Microsoft named a principal partner in UN Climate Change Conference

Microsoft named a principal partner in UN Climate Change Conference

Firm will help governments access technologies that support carbon reduction strategies

Elly Yates-Roberts |

Microsoft has been named as a principal partner for the 26th United Nations Climate Change Conference of the Parties (COP26), which will take place in November 2021. The firm will help governments and organisations better understand and access digital technologies that support carbon reduction strategies. 

According to Clare Barclay, CEO of Microsoft UK, COP26 represents the last chance for governments to agree on a coordinated approach to net zero through carbon reduction and removal strategies. “But it is also an opportunity,” she said. “The UK led the world once in transforming industry and society, now we must do so again.

“The decisions we make in the months ahead must establish the conditions for inclusive economic opportunity and societal resilience against climate change.”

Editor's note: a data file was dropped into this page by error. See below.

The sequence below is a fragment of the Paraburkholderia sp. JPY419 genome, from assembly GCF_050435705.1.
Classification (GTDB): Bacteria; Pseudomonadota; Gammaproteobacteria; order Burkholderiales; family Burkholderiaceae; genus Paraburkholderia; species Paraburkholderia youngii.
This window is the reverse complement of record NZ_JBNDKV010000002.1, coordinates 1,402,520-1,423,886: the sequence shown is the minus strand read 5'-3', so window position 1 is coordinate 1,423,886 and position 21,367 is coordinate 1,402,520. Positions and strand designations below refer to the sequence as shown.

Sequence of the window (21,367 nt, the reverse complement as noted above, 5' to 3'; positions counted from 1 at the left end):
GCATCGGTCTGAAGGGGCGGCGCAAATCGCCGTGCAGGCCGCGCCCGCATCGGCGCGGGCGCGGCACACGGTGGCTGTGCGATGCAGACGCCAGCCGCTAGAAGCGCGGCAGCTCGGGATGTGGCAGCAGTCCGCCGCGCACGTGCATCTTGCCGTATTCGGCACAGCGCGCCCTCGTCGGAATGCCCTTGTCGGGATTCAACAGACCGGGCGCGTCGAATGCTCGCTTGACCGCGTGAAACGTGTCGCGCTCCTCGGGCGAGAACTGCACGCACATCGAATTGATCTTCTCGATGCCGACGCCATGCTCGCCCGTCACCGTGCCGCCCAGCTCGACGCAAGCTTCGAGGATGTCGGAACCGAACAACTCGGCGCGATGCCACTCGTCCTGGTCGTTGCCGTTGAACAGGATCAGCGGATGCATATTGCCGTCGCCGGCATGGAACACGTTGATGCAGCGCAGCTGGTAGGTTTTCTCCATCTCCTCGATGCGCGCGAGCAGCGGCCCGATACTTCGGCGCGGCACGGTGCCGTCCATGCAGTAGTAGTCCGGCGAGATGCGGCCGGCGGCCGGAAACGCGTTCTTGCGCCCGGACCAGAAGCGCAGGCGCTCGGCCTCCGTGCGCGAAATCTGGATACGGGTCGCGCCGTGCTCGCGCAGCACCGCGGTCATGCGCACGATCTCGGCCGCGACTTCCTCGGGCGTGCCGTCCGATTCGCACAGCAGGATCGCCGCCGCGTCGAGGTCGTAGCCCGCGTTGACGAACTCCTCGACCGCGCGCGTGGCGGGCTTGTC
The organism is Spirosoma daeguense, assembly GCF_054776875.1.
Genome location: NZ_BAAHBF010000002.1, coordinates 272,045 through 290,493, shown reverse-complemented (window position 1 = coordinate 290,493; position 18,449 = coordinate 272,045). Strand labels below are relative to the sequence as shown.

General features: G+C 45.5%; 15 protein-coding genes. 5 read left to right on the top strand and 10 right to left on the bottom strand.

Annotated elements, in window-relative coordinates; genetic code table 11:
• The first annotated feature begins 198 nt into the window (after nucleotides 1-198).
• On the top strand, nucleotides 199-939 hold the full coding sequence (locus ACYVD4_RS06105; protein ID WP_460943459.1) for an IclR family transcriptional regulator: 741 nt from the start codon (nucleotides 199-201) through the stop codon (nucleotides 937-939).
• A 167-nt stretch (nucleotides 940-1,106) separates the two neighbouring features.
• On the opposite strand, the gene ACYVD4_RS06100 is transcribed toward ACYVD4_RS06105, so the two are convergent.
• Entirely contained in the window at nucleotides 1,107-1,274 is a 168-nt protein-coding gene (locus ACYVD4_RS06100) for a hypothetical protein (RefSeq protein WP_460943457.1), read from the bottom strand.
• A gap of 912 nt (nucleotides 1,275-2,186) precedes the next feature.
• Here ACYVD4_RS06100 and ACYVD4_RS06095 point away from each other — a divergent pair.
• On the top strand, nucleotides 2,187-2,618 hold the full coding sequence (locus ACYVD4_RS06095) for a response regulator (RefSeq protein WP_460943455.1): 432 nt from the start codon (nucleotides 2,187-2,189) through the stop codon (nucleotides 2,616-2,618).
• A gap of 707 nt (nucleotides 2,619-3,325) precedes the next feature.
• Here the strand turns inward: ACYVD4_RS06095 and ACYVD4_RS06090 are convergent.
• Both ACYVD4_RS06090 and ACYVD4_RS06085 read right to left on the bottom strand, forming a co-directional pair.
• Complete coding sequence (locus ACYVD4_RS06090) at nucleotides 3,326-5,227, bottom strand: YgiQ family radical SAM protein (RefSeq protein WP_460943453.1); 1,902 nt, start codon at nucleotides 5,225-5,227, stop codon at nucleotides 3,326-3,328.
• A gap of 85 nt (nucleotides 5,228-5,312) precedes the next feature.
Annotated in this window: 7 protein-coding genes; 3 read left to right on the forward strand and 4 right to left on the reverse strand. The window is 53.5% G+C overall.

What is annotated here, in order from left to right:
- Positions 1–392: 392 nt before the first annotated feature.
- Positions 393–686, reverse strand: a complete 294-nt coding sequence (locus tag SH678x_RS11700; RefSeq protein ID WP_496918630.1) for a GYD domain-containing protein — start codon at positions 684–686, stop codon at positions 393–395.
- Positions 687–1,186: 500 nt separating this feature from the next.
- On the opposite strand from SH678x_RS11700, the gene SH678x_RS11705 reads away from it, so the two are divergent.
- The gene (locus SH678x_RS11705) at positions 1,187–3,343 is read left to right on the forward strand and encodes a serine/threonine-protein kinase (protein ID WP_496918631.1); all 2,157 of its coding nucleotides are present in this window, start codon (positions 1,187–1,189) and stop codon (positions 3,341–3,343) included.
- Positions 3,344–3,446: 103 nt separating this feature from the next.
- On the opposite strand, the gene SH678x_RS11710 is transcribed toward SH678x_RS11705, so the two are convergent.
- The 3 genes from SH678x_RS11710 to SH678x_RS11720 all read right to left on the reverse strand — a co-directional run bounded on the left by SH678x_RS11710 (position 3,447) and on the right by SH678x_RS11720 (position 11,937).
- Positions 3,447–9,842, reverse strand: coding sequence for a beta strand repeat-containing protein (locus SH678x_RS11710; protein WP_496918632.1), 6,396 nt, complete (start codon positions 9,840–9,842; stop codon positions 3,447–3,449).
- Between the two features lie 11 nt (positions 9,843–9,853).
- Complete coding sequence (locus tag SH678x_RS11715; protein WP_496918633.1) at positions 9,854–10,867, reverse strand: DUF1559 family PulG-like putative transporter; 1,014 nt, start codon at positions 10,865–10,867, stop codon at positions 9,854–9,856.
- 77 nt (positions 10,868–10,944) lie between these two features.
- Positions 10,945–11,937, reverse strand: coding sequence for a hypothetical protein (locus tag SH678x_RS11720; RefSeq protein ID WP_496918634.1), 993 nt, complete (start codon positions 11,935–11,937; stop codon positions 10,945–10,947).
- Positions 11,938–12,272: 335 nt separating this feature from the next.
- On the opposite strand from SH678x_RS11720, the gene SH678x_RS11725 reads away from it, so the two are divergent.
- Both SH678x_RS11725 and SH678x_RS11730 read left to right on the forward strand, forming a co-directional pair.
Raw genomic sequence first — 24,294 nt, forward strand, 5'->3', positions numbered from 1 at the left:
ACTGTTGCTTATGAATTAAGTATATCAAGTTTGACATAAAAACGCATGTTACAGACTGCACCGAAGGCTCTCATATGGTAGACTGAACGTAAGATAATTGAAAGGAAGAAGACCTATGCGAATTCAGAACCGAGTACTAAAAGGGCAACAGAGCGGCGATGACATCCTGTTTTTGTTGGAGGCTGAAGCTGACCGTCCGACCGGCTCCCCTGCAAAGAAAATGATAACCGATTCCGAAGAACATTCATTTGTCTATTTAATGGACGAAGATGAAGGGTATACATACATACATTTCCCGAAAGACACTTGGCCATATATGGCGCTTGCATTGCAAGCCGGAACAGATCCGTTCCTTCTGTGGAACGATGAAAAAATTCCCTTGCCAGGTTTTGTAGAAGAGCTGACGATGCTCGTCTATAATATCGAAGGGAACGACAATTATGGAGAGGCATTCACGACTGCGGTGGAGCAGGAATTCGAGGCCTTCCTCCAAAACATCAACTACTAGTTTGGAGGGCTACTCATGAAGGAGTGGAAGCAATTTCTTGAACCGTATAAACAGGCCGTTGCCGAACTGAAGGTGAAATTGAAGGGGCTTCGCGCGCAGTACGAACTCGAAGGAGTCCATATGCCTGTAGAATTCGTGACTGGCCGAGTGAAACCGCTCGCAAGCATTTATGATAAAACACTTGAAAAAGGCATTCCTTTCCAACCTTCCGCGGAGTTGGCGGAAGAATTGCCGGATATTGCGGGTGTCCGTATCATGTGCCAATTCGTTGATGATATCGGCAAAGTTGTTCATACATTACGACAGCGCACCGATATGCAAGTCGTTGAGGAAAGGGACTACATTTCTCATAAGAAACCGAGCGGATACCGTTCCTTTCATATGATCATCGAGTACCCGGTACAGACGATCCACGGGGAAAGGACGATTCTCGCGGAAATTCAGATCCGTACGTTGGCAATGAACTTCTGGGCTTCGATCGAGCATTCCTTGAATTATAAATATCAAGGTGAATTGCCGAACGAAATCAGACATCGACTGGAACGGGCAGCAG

Microsoft’s involvement in COP26 follows its sustainability commitments set out in 2020, which include being carbon negative by 2030, removing from the environment all the carbon Microsoft has emitted since its founding by 2050, being water positive and zero waste by 2030 and protecting ecosystems by developing a Planetary Computer.  

“There is no other forum like COP26 to bring the people needed together to focus on all the ways to drive change,” said Barclay. “It offers the opportunity for public and private collaboration to establish the conditions for a net-zero economy and share learnings on our journey to reduce carbon emissions.”

As part of its principal partner status, Microsoft will focus on creating a global definition for any net-zero commitment grounded in both carbon removal and reduction, using protocols and digital tools to measure the progress of net-zero commitments, and delivering the financial and human investment to support net zero. 

“The UK has a huge opportunity in November to take a lead in the digitisation of the net zero transition,” said Barclay. “We are helping organisations to measure, map and model current and future energy use and carbon impact. We want more organisations to take control of their own environmental impact, better understand carbon emissions, measure them and accurately account for their reduction.

“While the summit will be a key moment in building a net-zero legacy, the work begins now. As the UK recovers from the Covid-19 pandemic, it’s important that we build back stronger with sustainability in mind. Money and jobs must flow into carbon reduction and removal.”

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